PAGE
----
|Date Of Birth:||21-Jan-1960|
|Place Of Birth:||Dublin|
From St Joseph’s Boys Schoolboys team, the eighteen-year-old Mick Shelley joined Bohemians, then under Billy Young and stayed at Dalymount Park for seven years. He became a first team regular during the 1980-81 season but during this time Bohs became perennial bridesmaids and never the bride.
Mick ended up with a rake of runners up medals, losing out in the FAI Cup finals of both 1982 and 1983 and running second in the league in 1983-84 and again in 1984-85.
The 1982 Cup loss to Limerick was particularly heartbreaking after their win in the outstanding 4-match semi-final marathon with Dundalk—Mick scored in the third replay to send the game into extra time. In the following year it took three semi-final games to overcome Drogheda, but this time another provincial club, Sligo, prevailed in the decider.
After successive second place League finishes, each time to their old foes Shamrock Rovers, Mick had accumulated four runners up awards in successive seasons. He was released after the 1984-85 loss and Turlough O’Connor invited him to Oriel Park.
But in his first two years with Dundalk he failed to break his loss sequence after adding League Cup (1985-86) and League (1986-87) runners up medals to his growing collection. He was also playing in a very experienced and competitive squad—no one was guaranteed their place. Complicating matters was that his favourite positions were held down firmly and there was little prospect of him dislodging Martin Lawlor at left back and Barry Kehoe at left side midfield.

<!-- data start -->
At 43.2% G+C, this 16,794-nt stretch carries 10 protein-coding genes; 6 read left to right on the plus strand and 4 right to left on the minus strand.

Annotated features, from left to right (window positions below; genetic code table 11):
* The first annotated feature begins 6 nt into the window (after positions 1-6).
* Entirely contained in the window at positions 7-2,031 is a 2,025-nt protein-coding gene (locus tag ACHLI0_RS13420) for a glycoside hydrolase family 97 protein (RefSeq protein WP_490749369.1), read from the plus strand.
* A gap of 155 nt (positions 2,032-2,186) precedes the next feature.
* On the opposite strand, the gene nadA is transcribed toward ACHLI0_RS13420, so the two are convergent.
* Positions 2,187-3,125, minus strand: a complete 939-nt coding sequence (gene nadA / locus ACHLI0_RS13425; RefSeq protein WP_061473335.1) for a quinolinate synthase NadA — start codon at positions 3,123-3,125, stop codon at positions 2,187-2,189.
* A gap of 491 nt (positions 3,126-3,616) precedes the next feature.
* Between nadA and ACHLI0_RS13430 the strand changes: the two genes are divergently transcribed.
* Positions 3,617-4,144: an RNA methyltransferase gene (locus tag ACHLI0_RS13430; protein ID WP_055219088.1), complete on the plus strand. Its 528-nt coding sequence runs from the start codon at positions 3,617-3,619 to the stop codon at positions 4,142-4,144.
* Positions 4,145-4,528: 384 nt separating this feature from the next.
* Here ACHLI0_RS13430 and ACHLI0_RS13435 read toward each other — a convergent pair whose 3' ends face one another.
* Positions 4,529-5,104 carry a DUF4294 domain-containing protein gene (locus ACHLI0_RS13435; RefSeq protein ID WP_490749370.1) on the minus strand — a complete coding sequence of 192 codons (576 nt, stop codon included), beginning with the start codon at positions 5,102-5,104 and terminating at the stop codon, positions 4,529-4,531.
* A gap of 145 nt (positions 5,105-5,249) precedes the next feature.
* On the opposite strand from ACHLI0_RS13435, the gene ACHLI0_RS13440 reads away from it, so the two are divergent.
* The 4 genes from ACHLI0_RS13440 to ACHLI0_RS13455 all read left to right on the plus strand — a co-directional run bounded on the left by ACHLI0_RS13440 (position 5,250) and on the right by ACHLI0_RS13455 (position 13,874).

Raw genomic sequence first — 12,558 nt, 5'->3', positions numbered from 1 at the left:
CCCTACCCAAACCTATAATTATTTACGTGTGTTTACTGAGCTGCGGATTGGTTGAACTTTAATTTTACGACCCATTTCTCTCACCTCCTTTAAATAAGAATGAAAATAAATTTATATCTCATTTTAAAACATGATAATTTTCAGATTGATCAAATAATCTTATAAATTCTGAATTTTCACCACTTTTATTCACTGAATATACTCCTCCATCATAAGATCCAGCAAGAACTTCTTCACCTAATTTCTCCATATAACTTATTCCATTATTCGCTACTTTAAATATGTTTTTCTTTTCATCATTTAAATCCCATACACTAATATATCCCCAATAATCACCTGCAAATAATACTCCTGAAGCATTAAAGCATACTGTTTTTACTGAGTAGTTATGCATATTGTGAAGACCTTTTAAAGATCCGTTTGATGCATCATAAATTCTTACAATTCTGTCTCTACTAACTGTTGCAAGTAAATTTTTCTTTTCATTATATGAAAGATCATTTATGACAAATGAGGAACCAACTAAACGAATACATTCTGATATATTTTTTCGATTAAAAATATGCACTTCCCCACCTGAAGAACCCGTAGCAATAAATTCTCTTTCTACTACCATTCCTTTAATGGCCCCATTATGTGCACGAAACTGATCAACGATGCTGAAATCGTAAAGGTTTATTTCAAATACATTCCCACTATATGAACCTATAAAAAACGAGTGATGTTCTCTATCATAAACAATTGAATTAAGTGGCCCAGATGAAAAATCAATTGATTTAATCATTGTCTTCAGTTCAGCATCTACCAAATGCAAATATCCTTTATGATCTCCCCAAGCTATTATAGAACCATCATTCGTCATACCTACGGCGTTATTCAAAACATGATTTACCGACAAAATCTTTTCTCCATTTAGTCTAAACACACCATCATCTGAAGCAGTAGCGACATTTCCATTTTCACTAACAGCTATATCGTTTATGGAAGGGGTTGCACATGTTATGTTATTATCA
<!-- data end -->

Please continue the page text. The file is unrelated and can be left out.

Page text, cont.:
Mick had to reinvent himself and in the process became a leading candidate for the title of Dundalk’s Best Ever Utility man. Left, right and centre back, all the mid-field slots—it made no difference to him. In the critical run-in over the last eight League games in the 1987-88 term, he was called on to cover for injuries to both Lawlor and Kehoe and nobody savored the Championship medal more than Mick.
By the time that the 1990-91 League Championship had rolled around, half of the 1987-88 Double squad had left and Mick had found a new role. Now an ever-present, he was the mid-field workhorse who demonstrated his value during the post-December 16-match unbeaten run-in to the club’s eight League pennant.
At the end of the 1992-93 year, after eight seasons at Oriel Park, Mick took his leave and ended up with the Pat Devlin-managed Drogheda, but with the Drogs in trouble Pat resigned and by the end of November Jim McLaughlin had arrived. Although he enticed Barry Kehoe to come on board, to be joined by other ex-Oriel Parkers Dave Connell and Paul McLaughlin, they couldn’t prevent Drogheda slipping down to Division One.
Mick stayed at United Park for the following year as Jim steered Drogheda straight back to the Premier Division after finishing second in Division One to UCD. When he turned up for 1995-96 pre-season training, his last National League season, he found another Dundalk exile in the dug-out—Martin Lawlor had become Jim McLaughlin’s assistant in the close season. But there was no joy for the ex-Dundalk contingent as Drogheda went straight back down to the lower division.
Mick quit at the end of the year after 18 League seasons and an estimated 470+ competitive games [Bohemians 152; Dundalk 244; Drogheda 80].
His most recent trip to Dundalk was in November 2009, starring in Dundalk Legends 2-1 victory over the Manchester United Vets.
What They Said About Him
Club programme profile: “Mister versatility …. Has lined out for Dundalk in virtually every position, bar goalkeeper … a real clubman … utterly dependable.”
5 Wins: League 1987-88 and 1990-91; League Cup 1989-90; Presidents Cup: 1988-89 and 1989-90.
5 Runners Up: League 1986-87 and 1988-89; League Cup 1985-86; Presidents Cup 1986-87 and 1987-88.
|European Competition Player Stats|
|Bohemians||1984-85||UFC||2 (0) 0|
|Dundalk||1987-88||CWC||2 (0) 0|
|Dundalk||1988-89||EUC||2 (0) 0|
|Dundalk||1989-90||UFC||0 (2) 0|
|Dundalk||1991-92||EUC||2 (0) 0|
|Total||8 (2) 0|
|UFC=UEFA Cup; CWC=Cup Winners Cup; EUC=European Cup|